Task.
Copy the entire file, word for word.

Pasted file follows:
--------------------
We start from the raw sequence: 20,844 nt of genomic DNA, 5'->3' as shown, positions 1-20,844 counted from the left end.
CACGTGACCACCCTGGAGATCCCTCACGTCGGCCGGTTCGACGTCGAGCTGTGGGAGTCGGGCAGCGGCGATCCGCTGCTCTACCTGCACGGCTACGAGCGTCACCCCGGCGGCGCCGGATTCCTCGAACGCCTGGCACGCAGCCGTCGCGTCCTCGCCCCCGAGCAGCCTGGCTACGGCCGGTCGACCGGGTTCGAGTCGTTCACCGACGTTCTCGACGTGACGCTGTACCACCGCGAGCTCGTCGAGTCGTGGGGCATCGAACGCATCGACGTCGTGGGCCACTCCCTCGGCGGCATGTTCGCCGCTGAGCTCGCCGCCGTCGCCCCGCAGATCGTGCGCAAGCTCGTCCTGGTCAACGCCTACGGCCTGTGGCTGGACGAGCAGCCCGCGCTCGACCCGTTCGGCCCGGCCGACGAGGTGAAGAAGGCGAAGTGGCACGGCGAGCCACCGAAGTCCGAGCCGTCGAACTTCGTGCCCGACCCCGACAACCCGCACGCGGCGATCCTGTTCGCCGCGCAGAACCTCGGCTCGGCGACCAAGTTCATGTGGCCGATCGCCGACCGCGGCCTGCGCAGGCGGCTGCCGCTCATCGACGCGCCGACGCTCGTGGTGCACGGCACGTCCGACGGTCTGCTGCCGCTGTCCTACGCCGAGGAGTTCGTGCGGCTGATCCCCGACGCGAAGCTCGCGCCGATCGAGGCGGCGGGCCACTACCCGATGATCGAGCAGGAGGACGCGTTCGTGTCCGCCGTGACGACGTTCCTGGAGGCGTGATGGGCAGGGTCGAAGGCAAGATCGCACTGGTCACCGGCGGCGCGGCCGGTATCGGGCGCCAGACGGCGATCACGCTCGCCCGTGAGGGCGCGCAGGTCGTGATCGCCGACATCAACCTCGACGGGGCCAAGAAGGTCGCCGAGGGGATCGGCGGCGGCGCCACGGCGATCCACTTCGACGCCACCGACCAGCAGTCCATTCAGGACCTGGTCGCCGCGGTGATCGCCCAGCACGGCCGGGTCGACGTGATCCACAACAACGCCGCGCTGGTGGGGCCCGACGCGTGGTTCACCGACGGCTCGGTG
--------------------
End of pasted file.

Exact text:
We start from the raw sequence: 20,844 nt of genomic DNA, 5'->3' as shown, positions 1-20,844 counted from the left end.
CACGTGACCACCCTGGAGATCCCTCACGTCGGCCGGTTCGACGTCGAGCTGTGGGAGTCGGGCAGCGGCGATCCGCTGCTCTACCTGCACGGCTACGAGCGTCACCCCGGCGGCGCCGGATTCCTCGAACGCCTGGCACGCAGCCGTCGCGTCCTCGCCCCCGAGCAGCCTGGCTACGGCCGGTCGACCGGGTTCGAGTCGTTCACCGACGTTCTCGACGTGACGCTGTACCACCGCGAGCTCGTCGAGTCGTGGGGCATCGAACGCATCGACGTCGTGGGCCACTCCCTCGGCGGCATGTTCGCCGCTGAGCTCGCCGCCGTCGCCCCGCAGATCGTGCGCAAGCTCGTCCTGGTCAACGCCTACGGCCTGTGGCTGGACGAGCAGCCCGCGCTCGACCCGTTCGGCCCGGCCGACGAGGTGAAGAAGGCGAAGTGGCACGGCGAGCCACCGAAGTCCGAGCCGTCGAACTTCGTGCCCGACCCCGACAACCCGCACGCGGCGATCCTGTTCGCCGCGCAGAACCTCGGCTCGGCGACCAAGTTCATGTGGCCGATCGCCGACCGCGGCCTGCGCAGGCGGCTGCCGCTCATCGACGCGCCGACGCTCGTGGTGCACGGCACGTCCGACGGTCTGCTGCCGCTGTCCTACGCCGAGGAGTTCGTGCGGCTGATCCCCGACGCGAAGCTCGCGCCGATCGAGGCGGCGGGCCACTACCCGATGATCGAGCAGGAGGACGCGTTCGTGTCCGCCGTGACGACGTTCCTGGAGGCGTGATGGGCAGGGTCGAAGGCAAGATCGCACTGGTCACCGGCGGCGCGGCCGGTATCGGGCGCCAGACGGCGATCACGCTCGCCCGTGAGGGCGCGCAGGTCGTGATCGCCGACATCAACCTCGACGGGGCCAAGAAGGTCGCCGAGGGGATCGGCGGCGGCGCCACGGCGATCCACTTCGACGCCACCGACCAGCAGTCCATTCAGGACCTGGTCGCCGCGGTGATCGCCCAGCACGGCCGGGTCGACGTGATCCACAACAACGCCGCGCTGGTGGGGCCCGACGCGTGGTTCACCGACGGCTCGGTG